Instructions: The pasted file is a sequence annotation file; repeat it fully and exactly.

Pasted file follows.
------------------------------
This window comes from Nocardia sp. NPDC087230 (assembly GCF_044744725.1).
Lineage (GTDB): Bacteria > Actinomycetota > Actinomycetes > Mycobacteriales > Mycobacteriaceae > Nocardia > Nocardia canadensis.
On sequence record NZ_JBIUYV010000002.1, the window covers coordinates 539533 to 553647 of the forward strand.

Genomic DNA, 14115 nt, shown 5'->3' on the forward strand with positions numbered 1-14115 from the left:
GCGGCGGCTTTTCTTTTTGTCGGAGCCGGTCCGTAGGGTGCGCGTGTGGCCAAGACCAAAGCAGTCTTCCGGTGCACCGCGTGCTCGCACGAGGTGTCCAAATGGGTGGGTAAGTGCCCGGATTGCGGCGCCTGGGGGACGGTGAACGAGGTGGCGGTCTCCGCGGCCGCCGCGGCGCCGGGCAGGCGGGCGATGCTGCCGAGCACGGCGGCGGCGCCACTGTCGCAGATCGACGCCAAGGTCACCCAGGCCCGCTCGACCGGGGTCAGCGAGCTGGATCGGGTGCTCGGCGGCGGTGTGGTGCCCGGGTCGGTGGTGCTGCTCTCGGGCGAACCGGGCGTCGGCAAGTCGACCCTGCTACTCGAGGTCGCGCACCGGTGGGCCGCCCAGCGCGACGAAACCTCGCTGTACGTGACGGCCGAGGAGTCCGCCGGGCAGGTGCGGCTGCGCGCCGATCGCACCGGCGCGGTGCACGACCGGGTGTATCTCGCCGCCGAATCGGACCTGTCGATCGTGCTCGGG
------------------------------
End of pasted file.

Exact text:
This window comes from Nocardia sp. NPDC087230 (assembly GCF_044744725.1).
Lineage (GTDB): Bacteria > Actinomycetota > Actinomycetes > Mycobacteriales > Mycobacteriaceae > Nocardia > Nocardia canadensis.
On sequence record NZ_JBIUYV010000002.1, the window covers coordinates 539533 to 553647 of the forward strand.

Genomic DNA, 14115 nt, shown 5'->3' on the forward strand with positions numbered 1-14115 from the left:
GCGGCGGCTTTTCTTTTTGTCGGAGCCGGTCCGTAGGGTGCGCGTGTGGCCAAGACCAAAGCAGTCTTCCGGTGCACCGCGTGCTCGCACGAGGTGTCCAAATGGGTGGGTAAGTGCCCGGATTGCGGCGCCTGGGGGACGGTGAACGAGGTGGCGGTCTCCGCGGCCGCCGCGGCGCCGGGCAGGCGGGCGATGCTGCCGAGCACGGCGGCGGCGCCACTGTCGCAGATCGACGCCAAGGTCACCCAGGCCCGCTCGACCGGGGTCAGCGAGCTGGATCGGGTGCTCGGCGGCGGTGTGGTGCCCGGGTCGGTGGTGCTGCTCTCGGGCGAACCGGGCGTCGGCAAGTCGACCCTGCTACTCGAGGTCGCGCACCGGTGGGCCGCCCAGCGCGACGAAACCTCGCTGTACGTGACGGCCGAGGAGTCCGCCGGGCAGGTGCGGCTGCGCGCCGATCGCACCGGCGCGGTGCACGACCGGGTGTATCTCGCCGCCGAATCGGACCTGTCGATCGTGCTCGGG